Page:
But I find it easier to be free with taking digital photos than with writing sentences, no matter how I try to convert the realizations from one to the other.

 

Not long ago I let a well-intentioned (I believe) and very polite email from a "busy skater" completely convince me of the uselessness of much of what I've worked on this year, and what I was working on at the time. It resonated the possible truth of many others and of course set in motion my own strings of fear, and I am sure that was not the intent. But I let myself get out of my daily pattern of expressing (in writing) and it became easier to work on other things behind the scenes. Well behind the scenes is great but if there's nothing in the scenes it's a dead play. I wish I had not been so ready to fear.

 

Some say fear kills love (not always because I surely love that mild fear we find on skates and roller coasters) and surely it can kill expression as well. I have done the same to others I am sure (here on the site even), stifling their expression without meaning to, but nonetheless stifling it. Even four wheels instead of five can stifle it seems! (Please give yourself five wheels any time you like!)

 

What I learned from Roadskater.net and from digital photography is how to go ahead and grab the expression or make the expression by grabbing the image, and grabbing lots of images, then reviewing later, editing, deleting. But even this extra step becomes work of course, reviewing and editing, and can sometimes get in the way of publication. I have not been able or willing to translate that photographic freedom back into journaling or blogging but it is a goal.

 

I guess Leaves of Grass is a great model for me to keep in mind. Make it once, publish it, revise it and publish it again! Since it is possible to edit here, perhaps I'll get a bit more free. But having said that I have now had this piece saved for three days waiting for a review.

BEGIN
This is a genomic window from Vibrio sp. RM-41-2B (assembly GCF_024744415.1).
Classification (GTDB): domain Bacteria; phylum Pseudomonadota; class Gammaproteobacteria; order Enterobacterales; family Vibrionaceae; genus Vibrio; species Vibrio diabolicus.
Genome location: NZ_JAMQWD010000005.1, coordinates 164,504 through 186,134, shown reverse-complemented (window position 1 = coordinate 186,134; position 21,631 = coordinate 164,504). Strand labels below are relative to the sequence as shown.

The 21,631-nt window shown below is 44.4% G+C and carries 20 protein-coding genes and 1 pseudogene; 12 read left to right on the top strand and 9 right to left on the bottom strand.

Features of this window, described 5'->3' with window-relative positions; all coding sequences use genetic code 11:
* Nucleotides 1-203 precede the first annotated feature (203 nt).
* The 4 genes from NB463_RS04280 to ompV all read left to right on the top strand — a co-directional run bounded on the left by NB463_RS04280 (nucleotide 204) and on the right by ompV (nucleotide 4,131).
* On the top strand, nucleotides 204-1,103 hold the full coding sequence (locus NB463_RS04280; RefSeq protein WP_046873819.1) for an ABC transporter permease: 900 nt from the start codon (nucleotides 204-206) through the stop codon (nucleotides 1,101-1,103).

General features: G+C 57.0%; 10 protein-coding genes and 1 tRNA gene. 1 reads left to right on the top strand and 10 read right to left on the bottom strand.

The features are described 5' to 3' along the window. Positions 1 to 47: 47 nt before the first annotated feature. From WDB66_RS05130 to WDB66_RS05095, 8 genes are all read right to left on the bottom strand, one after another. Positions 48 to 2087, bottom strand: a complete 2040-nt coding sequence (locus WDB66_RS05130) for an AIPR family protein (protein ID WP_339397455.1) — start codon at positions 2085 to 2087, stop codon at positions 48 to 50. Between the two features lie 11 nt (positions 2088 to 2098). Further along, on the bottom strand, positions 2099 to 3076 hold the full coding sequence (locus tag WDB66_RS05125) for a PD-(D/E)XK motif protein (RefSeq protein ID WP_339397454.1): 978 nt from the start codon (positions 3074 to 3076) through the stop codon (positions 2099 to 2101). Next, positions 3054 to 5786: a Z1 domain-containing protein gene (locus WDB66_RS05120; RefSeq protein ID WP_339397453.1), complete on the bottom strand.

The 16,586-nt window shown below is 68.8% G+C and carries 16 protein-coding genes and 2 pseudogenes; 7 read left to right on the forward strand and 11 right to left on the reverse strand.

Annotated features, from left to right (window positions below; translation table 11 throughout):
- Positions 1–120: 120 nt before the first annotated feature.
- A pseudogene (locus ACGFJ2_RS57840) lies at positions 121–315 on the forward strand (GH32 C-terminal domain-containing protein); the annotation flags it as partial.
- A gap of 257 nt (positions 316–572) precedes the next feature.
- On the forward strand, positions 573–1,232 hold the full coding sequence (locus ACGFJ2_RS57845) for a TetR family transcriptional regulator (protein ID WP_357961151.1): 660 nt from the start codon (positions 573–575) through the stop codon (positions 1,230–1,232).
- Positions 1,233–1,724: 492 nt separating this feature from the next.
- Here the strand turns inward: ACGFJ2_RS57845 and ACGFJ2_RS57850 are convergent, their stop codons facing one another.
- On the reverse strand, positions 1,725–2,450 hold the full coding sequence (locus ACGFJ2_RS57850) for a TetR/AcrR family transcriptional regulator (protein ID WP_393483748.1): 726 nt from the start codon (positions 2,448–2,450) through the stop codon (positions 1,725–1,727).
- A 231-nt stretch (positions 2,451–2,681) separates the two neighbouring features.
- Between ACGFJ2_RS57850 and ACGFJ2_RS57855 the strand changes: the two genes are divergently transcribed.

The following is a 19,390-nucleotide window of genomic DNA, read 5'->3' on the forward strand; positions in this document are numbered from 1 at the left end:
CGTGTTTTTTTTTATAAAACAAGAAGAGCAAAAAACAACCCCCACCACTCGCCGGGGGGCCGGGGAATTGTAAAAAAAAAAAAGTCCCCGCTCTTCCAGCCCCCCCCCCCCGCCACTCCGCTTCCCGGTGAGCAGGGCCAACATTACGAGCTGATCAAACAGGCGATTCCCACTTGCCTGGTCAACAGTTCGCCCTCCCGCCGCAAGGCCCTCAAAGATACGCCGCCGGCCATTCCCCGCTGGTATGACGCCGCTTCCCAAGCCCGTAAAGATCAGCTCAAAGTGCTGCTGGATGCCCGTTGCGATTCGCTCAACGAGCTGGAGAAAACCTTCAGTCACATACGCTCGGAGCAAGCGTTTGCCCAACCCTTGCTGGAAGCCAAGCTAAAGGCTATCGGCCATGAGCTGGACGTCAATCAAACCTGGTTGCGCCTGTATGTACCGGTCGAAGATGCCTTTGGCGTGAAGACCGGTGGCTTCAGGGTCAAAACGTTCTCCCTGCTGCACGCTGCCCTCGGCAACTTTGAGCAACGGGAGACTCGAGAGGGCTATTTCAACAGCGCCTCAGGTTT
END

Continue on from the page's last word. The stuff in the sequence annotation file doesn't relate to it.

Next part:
What is definite is that whatever I don't write can not be read, here or anywhere, and it can't be misunderstood, disloved or ridiculed. But it can't be enjoyed either, and it can't serve as inspiration, can't feed another soul.

 

I've been encouraging others to go ahead and write even when they think it not interesting, but i have done less of it myself lately too. So here's to expressing a bit more. I hope to contribute more meaningless, irrelevant, insignificant, time-wasting to some, material, especially because I am not skating much.

 

It is all the more important.

sommemi's picture

Email poetry is awesome!

Holy cow Timv! This is a riot! I love it. I want to hear more too!!! This is too good. I can't even pick out one line that isn't hilarious on its own too.

I can just envision you reading this on a stage, in front of a microphone, while some snare gently brushes out the beats of the words in the background... while wearing your skates.

I am thoroughly entertained and amused.

timv's picture

Thank You Very Much, I'll Be Here All Week

Thanks, Misty! I'll be watching my spam folder for more gems, but I don't know if I'll ever be able to equal those.

 

As for reading on stage in my skates, anyone who's skated with me could tell you that I hate standing still in skates as much as anything. I want to be rolling, not standing around yacking. I whine about that all the time.

 

But I'm sure I'd get the biggest laugh of all if (when) I fell down.